Mercer County Hospital Readmission Rate Falls After Trenton Health Team-led Effort
TRENTON – Coordination between the Trenton Health Team, local hospitals and nursing homes is slowly lowering Mercer County’s hospital readmission rates, Trenton Health Team officials said last week.
Between 2011 and mid-2012, 30-day hospital readmission rates for the county’s four hospitals dropped by 6.8 percent, according to a news release by the Trenton Health Team (THT).
The organization is a partnership between Capital Health, St. Francis Medical Center, Henry J. Austin Health Center and the city and works to increase health and health-care access in low-income Trenton.
Two years ago, local hospitals began looking internally to cut down on the number of avoidable hospital readmissions, which can result in costly Medicare penalties and prove stressful for patients and their families, said Dr. Robert Remstein, THT president and vice president for accountable care at Capital Health.
Collectively, county hospitals had less-than-stellar 30-day readmission rate numbers, ranking 16 out of the state’s 21 counties in 2009.
“It reduces complications,” Remstein said. “People don’t like to go into the hospital at 2 a.m. from the nursing home and people don’t like to get a call in the middle of the night that mom’s going back to the hospital.”
So teams looked at what patients were being readmitted for the most – lung disease, dialysis and heart-failure patients topped the list – and studied ways to prevent them from rapidly cycling in and out of hospitals.
Hospital discharge staff double-check medications to be sure a patient isn’t going home or back to a nursing facility without the right dose. Nursing home staff are better trained to recognize when a visit to the ER is really needed and nursing facilities are being pushed to add more advanced nurses to increase the level of care for patients and prevent complications that could send them back to the hospital, Remstein said.
“It’s more than a dollars and cents thing,” he said. “It really comes down to what’s best for the patient.”
Trenton Health Team members are reaching out to local churches and other community organizations to educate people about palliative and hospice care and when it might be time to try a less aggressive treatment for very ill patients.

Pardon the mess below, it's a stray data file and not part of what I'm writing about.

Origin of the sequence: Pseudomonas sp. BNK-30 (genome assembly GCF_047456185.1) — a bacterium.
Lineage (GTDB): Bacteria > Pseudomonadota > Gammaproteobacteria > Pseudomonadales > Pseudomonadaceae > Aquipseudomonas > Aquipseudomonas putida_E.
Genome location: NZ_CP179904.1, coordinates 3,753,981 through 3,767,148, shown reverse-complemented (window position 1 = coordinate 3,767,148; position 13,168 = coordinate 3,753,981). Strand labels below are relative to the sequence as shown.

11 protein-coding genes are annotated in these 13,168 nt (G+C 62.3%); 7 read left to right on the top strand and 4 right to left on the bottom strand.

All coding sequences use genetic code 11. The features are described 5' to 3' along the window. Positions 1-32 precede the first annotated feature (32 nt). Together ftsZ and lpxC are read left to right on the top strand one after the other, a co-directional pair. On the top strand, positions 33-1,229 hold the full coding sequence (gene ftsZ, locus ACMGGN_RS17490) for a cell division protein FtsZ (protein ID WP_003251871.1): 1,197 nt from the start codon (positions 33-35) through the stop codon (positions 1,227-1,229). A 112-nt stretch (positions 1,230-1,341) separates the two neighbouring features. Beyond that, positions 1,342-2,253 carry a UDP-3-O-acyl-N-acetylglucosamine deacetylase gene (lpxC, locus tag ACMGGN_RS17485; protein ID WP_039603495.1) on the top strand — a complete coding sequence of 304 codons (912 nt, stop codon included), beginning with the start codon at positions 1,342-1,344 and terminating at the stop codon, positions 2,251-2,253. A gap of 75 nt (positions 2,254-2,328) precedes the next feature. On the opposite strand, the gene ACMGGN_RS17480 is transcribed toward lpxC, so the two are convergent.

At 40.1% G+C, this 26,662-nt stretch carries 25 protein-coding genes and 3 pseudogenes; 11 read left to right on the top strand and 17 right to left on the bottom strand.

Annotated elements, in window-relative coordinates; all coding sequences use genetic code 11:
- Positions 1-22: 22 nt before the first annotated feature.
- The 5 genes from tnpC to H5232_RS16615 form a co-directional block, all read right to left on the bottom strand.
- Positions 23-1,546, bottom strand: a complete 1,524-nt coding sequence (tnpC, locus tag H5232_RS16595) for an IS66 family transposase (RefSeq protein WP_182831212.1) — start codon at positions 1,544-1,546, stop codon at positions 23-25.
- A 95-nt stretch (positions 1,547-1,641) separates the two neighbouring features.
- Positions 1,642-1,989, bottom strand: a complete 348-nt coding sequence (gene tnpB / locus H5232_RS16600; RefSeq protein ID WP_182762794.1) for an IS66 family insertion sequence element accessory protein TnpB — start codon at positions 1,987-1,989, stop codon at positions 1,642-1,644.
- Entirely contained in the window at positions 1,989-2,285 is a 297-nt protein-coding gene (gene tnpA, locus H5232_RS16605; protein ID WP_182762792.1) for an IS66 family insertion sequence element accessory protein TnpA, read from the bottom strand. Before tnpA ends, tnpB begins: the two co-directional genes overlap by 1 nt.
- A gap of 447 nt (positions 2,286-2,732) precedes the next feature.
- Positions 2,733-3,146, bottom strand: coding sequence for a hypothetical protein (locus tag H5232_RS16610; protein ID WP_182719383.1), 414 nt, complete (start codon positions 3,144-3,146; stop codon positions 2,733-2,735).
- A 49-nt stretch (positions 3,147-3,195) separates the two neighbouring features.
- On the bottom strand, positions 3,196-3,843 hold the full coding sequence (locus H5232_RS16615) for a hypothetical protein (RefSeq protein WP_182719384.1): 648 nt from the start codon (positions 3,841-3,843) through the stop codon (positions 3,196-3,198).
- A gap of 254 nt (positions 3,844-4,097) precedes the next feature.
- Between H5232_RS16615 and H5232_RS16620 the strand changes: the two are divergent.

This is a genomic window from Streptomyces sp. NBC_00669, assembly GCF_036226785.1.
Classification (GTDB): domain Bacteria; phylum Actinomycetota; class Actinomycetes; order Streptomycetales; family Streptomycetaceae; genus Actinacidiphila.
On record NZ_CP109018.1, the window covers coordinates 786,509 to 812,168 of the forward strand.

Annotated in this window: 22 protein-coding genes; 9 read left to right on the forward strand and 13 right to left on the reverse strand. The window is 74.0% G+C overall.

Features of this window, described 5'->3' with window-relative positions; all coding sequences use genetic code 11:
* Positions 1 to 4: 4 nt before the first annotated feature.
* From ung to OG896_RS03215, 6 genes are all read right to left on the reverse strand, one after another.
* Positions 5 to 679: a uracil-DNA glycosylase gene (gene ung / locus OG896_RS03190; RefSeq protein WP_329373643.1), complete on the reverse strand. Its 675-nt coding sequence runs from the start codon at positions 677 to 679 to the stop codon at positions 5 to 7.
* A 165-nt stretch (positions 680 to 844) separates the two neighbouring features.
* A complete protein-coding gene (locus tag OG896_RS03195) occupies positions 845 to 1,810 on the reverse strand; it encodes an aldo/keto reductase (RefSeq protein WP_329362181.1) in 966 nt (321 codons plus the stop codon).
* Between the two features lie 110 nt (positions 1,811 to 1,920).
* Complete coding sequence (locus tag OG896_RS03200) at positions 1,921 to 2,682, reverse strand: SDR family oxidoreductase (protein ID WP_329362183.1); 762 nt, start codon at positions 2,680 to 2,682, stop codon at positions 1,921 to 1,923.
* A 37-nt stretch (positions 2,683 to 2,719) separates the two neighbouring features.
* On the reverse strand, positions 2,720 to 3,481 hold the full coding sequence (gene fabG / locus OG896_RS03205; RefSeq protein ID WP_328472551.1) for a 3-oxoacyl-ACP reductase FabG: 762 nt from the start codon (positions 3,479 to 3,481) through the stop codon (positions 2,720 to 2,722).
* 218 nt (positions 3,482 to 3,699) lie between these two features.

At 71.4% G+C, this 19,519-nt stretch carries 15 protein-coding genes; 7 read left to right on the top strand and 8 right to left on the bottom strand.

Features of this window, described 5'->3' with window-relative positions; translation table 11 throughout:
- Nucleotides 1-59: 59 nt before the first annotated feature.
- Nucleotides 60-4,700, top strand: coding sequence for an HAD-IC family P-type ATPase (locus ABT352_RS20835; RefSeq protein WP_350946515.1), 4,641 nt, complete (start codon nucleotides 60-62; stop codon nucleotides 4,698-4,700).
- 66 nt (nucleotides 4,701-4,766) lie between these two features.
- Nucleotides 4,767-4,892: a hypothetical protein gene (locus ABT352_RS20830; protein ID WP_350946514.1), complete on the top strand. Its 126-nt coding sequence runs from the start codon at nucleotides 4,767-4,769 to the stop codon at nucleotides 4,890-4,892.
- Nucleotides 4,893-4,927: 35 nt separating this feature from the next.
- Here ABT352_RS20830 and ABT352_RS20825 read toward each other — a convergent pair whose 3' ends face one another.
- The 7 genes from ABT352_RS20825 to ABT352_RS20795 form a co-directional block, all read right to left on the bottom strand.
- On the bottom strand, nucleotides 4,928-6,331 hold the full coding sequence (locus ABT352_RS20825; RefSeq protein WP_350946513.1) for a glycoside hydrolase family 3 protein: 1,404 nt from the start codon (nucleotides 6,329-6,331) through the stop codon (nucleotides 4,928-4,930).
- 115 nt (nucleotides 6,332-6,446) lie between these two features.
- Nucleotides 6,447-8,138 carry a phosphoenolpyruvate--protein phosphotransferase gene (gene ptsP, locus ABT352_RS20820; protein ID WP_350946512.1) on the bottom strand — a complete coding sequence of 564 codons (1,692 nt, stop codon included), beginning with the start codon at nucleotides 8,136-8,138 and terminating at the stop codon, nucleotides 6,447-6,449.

“We haven’t seen an increase in mortality, we’re not denying care, it’s just appropriate provision of care,” Remstein said.
The Trenton Health Team tracked the readmission numbers with the help of Healthcare Quality Strategies Inc., the Medicare-designated Quality Improvement Organization for the state, which oversees quality and effectiveness of care delivered to Medicare patients.
The Trenton Health Team is hoping to reduce the current readmission rate from 20.2 percent to 17.1 percent by the end of the year. Mercer County’s state ranking for readmission rates has since dropped to 13 out of 21.
About the Trenton Health Team
Trenton Health Team (THT) is an alliance of the city’s major providers of healthcare services including Capital Health, St. Francis Medical Center, Henry J. Austin Health Center and the city’s Health Department. In collaboration with residents and the city’s active social services network, THT is developing an integrated healthcare delivery system to transform the city’s fragmented primary care system and restore health to the city. THT aims to make Trenton the healthiest city in the state. Support for the Trenton Health Team was provided in part by a grant from The Nicholson Foundation. For more information, visit www.trentonhealthteam.org.